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Abbott Laboratories: Business-transforming insights journey

14th, December 2017

The 5th Market Logic Executive Roundtable in Singapore was hosted in December 2017 by Carlos Hernandez Jr, Asia Region Head of Market Insights at the fabulous new Abbott Laboratories headquarters in the new DUO Tower. Attendees included representatives from Johnson & Johnson, Lumenlab (MetLife), Mastercard, Reckitt Benckiser, and Visa.

The Singapore roundtable was a follow-up on the roundtable hosted by Abbott in Chicago. Read all about that event, plus a case study on the Abbott Insights Hub here.

Brand building across diverse regions

As the regional insights leader for Asia, Carlos championed the deployment of the Abbott ‘Insights Hub’ to support brand building in India and across Asia.

This work took place in the context of “the transformation of Abbott from pharmaceuticals to healthcare, where the ‘Insights Hub’ was essential to unify the business across silos and regions”. In this context, Carlos cited the journey of a consumer lifestyle insight, which was instrumental in guiding the next-generation continuous glucose monitoring applications.

Fast access to insights: The Abbott ‘Insights Hub’ by the numbers

Today, Carlos explained that the Abbott ‘Insights Hub’ facilitates fast access to insights within and across corporate marketing, the nutrition, diabetes care and established pharmaceuticals. The ‘Insights Hub’ includes;

  • 2,000 projects,
  • 18,000 documents,
  • 4,000 findings,
  • 1,000 verbatims and over
  • 500 innovation and communication concepts.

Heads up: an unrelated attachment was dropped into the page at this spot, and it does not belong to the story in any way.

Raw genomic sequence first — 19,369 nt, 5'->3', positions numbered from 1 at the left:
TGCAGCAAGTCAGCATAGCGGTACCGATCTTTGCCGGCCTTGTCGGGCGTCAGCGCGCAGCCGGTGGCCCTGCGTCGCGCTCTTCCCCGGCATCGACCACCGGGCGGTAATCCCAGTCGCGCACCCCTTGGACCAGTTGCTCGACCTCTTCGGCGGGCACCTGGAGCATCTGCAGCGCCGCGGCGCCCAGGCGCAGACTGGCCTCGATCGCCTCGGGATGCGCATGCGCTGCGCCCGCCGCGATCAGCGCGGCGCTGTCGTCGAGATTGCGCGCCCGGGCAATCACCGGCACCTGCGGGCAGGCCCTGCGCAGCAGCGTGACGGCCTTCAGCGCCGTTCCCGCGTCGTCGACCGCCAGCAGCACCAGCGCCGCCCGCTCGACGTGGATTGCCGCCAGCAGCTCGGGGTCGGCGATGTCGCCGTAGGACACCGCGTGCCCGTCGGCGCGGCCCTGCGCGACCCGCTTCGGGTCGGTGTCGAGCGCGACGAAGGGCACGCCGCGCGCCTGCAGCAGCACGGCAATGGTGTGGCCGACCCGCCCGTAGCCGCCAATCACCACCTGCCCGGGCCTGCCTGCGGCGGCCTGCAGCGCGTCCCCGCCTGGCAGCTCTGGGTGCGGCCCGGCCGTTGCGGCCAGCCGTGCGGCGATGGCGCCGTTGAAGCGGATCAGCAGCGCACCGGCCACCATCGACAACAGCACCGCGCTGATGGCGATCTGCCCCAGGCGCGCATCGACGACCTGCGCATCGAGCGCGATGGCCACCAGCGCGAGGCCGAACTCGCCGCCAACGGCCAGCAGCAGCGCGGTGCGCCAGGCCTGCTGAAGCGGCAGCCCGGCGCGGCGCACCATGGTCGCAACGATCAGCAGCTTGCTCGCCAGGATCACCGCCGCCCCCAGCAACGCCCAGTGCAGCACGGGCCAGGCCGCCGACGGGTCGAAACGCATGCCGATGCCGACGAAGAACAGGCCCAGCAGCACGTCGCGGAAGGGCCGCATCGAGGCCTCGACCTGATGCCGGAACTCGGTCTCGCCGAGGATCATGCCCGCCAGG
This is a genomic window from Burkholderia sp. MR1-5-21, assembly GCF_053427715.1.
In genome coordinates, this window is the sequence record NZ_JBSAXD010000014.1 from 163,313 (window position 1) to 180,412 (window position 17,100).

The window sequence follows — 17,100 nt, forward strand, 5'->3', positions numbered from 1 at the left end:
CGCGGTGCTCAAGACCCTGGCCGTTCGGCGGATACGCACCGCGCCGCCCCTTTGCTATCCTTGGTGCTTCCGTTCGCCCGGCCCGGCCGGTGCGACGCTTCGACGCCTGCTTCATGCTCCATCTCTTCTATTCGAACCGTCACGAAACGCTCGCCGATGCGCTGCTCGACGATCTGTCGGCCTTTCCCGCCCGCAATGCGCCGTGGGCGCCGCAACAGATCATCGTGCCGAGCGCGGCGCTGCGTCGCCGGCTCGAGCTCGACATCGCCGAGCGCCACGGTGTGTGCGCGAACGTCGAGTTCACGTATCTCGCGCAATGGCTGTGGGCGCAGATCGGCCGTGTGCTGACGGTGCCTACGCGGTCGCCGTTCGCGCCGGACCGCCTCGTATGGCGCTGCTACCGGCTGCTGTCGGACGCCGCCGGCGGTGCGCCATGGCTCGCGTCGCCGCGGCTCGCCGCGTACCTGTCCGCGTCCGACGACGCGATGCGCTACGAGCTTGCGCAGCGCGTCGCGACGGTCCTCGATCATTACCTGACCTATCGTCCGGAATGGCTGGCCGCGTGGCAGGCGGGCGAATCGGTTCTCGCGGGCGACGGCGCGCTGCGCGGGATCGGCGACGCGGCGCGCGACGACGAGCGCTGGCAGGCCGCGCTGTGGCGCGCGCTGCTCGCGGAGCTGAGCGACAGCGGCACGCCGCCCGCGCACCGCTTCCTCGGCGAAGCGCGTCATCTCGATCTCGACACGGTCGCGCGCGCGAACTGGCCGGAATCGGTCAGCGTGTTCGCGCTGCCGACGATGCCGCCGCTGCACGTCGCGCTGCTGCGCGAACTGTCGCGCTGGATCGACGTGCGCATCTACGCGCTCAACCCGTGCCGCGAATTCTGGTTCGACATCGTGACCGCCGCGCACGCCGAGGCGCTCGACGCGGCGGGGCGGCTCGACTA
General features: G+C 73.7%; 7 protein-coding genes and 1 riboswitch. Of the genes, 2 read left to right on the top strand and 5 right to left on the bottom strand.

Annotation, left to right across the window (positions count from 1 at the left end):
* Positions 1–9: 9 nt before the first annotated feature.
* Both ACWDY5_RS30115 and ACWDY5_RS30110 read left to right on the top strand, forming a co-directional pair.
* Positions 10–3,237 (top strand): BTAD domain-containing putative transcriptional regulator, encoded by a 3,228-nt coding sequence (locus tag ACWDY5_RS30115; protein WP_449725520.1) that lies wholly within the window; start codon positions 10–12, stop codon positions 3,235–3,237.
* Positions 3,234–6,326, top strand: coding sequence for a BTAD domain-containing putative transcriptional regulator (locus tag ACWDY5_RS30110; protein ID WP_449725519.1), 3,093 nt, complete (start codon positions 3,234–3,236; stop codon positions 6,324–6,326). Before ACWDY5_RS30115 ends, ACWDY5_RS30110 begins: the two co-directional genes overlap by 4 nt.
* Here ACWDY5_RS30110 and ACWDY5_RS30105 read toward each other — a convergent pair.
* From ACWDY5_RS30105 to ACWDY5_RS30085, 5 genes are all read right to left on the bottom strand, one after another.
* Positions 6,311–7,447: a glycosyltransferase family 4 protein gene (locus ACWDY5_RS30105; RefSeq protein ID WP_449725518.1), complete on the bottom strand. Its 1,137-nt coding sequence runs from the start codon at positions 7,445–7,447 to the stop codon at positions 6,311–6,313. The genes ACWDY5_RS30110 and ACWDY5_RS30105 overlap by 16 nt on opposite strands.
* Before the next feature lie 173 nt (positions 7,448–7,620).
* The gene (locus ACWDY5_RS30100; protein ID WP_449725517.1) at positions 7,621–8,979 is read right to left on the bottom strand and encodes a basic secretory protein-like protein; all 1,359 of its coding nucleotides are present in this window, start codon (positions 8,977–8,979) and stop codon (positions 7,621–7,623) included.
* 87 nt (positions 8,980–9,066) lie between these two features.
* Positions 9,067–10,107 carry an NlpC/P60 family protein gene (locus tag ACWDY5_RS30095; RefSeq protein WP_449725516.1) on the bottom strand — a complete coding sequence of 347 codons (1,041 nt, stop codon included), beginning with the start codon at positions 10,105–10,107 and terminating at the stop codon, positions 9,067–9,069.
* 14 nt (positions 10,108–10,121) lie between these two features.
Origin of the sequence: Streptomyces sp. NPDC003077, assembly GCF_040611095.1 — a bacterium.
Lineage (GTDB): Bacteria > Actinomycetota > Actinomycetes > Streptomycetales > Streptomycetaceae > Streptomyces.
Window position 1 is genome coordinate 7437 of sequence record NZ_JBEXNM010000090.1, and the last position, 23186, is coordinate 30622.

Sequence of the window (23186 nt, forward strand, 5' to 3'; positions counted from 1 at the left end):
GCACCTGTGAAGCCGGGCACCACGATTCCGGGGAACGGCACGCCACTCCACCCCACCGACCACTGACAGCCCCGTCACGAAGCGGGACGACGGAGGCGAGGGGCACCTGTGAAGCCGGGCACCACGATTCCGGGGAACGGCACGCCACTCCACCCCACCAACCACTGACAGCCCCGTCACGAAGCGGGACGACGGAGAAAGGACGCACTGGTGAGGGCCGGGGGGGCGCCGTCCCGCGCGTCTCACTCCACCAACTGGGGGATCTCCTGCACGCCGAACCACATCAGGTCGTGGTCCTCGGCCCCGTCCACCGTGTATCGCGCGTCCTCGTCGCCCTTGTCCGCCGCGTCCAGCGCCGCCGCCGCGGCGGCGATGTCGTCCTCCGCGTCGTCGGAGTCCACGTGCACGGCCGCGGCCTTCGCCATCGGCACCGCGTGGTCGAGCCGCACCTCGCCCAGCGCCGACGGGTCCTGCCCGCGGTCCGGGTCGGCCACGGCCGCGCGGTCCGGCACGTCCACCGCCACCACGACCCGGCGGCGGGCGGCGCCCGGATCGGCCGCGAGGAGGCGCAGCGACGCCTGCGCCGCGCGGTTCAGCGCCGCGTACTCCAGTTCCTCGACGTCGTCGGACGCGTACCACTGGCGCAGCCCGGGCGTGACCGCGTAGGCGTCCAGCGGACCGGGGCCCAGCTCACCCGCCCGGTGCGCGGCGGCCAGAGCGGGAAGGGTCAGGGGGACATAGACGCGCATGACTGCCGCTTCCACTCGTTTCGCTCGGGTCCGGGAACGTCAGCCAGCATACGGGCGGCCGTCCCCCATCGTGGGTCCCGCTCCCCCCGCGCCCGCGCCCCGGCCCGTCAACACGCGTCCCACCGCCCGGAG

Abbott marketers use the ‘Insights Hub’ to understand their brand’s opportunities and challenges as the starting point for planning; trawl past copy tests as a source of inspiration for new creatives and onboard new employees with all the insights they need in their field.

Bridging linguistic divides in multilingual regions

In multilingual regions like Asia, insights are typically exchanged in the corporate language (English or Chinese), but local agencies and team members may lack strong competencies in that language. What’s more, local market research is executed in the local language, adding to inefficiencies and communication challenges across the entire process.

To address these challenges, Market Logic’s SVP Product Management, Mario Lenz outlined planned support for a range of multilingual scenarios in 2018, including:

  • In-document search to make global content accessible in 40 languages, so users can search and get high-quality translated results in their preferred language, with special characters, tokenized terms and irregularities, as well as a fully localized user experience.
  • Cross-language search so a multilingual marketer who speaks English and Chinese could conduct a search in either language and get English language results in English, and Chinese language results in Chinese.
  • Content translation for “fast data” to leverage auto-translated content from multiple global news sources in the corporate language as it’s imported to a dashboard to quickly identify articles of interest that merit high-quality translation.
  • Content translation for “high value” data, for example, using machine technology on demand to translate a final report, while preserving the design and layout of a powerpoint deck.

Attendees discussed specific use cases and their priorities. Most urgently, they argued that a marketer who feels more comfortable working in their own language has the obvious need to search in their local language and retrieve results in the corporate language that are then translated into their local language.

Another use case focused on synergies between local markets (i.e. some Asian and Latin American economies) that prompt demand for translations of underlying local language reports. It was also noted that agencies producing final reports are often challenged to deliver high-quality versions of the same materials in the corporate language.

All of these circumstances have to be evaluated from a cost perspective, where rapid advances in machine technologies offer welcome support. In this context, attendees agreed that the “fast data” content translation scenario would support 80% of the jobs to be done.

 

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